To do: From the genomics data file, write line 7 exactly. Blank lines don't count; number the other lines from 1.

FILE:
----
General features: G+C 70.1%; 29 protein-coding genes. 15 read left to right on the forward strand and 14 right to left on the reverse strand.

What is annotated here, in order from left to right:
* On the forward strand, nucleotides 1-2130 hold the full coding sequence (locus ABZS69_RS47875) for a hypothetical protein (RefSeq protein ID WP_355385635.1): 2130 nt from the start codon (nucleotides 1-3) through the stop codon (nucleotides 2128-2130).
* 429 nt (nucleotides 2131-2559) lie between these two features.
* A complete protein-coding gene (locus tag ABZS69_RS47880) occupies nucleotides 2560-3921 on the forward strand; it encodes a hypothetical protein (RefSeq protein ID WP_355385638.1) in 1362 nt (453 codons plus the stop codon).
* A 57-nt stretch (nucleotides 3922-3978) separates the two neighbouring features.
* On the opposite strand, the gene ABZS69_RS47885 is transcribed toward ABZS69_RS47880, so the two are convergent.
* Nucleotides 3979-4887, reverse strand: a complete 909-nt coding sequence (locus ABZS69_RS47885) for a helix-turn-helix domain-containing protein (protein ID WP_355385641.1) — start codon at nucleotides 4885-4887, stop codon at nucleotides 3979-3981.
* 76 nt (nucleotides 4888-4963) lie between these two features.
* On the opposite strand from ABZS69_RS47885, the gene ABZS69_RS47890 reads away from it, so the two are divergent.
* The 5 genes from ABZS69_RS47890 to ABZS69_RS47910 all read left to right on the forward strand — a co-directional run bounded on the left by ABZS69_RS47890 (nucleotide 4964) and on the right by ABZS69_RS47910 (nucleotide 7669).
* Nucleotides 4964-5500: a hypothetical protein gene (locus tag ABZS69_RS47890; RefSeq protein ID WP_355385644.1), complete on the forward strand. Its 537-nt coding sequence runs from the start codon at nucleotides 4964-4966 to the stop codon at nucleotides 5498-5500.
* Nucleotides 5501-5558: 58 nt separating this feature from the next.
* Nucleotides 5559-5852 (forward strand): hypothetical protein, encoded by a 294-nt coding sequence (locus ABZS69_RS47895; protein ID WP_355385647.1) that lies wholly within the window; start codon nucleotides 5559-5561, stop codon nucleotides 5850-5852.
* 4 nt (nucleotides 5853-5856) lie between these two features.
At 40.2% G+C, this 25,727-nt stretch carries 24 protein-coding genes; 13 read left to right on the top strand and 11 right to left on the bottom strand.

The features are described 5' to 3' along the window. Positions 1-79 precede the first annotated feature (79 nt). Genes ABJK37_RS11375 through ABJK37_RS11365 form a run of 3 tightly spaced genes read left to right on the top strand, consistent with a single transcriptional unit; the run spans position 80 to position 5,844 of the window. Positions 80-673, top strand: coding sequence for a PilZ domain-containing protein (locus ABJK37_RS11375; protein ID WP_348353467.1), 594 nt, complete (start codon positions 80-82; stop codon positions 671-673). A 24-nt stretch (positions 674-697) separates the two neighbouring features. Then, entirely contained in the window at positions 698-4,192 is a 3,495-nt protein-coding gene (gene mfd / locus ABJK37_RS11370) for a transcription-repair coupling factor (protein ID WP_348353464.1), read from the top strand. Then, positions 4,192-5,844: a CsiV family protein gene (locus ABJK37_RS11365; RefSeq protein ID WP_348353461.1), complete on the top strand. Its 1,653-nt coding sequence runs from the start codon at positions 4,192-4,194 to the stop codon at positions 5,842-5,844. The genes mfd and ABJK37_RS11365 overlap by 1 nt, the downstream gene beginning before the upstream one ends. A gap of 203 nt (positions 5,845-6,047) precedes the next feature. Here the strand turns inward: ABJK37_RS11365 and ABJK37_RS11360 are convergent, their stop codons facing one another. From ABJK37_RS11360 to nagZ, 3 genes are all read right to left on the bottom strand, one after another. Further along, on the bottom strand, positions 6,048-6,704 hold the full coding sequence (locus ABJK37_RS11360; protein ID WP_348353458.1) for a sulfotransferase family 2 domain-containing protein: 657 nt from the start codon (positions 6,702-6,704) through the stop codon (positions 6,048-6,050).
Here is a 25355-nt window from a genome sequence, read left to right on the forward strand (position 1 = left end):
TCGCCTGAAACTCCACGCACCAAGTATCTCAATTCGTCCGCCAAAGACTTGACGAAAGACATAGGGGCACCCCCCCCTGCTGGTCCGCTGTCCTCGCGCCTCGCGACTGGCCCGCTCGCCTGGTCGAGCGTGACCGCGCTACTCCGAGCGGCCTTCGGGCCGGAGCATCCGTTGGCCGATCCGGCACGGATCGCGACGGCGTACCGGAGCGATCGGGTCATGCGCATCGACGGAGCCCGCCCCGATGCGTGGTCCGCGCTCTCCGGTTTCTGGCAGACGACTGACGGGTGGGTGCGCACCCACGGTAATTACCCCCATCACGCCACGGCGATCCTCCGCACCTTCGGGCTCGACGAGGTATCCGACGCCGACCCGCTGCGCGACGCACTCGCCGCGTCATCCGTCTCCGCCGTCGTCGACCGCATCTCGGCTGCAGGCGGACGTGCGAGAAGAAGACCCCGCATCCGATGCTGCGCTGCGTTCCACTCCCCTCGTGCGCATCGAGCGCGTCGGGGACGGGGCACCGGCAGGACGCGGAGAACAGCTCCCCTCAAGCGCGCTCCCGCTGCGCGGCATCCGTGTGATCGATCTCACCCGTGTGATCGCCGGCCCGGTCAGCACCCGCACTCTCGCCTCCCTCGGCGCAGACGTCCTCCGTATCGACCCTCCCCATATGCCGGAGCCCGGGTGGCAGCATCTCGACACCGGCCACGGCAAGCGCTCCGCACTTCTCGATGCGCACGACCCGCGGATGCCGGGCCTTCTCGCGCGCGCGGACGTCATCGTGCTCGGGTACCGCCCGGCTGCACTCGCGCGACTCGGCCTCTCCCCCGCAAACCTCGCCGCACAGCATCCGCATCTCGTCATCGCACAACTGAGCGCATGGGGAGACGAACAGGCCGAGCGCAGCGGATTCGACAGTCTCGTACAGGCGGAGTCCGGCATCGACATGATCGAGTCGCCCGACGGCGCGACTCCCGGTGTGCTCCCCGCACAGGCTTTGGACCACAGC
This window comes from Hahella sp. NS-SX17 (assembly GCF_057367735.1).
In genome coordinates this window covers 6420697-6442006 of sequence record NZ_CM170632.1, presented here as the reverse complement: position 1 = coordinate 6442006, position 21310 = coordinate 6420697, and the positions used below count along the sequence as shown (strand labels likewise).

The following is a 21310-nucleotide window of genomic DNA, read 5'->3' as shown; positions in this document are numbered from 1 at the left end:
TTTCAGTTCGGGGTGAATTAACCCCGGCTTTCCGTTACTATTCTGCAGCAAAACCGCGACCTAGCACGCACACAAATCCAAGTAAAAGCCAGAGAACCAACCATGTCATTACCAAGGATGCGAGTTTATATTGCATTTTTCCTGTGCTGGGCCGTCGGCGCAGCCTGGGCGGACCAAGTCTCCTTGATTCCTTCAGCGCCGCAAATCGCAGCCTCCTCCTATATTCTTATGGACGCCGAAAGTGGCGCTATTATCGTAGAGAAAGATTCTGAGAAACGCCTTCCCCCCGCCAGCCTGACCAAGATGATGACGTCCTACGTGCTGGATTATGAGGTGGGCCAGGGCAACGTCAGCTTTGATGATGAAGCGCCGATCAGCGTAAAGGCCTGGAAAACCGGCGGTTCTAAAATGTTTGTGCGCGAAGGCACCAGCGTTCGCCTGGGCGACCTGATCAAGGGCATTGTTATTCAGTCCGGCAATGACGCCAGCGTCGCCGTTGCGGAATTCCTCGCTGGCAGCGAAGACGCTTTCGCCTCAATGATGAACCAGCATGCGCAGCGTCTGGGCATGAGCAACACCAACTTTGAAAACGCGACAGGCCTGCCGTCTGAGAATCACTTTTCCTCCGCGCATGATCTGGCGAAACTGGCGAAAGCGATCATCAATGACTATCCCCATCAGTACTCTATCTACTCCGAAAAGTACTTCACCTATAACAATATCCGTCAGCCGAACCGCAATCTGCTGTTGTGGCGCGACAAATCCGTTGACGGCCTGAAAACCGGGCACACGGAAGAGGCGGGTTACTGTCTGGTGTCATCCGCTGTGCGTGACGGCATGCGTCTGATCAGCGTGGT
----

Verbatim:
* On the opposite strand, the gene ABZS69_RS47885 is transcribed toward ABZS69_RS47880, so the two are convergent.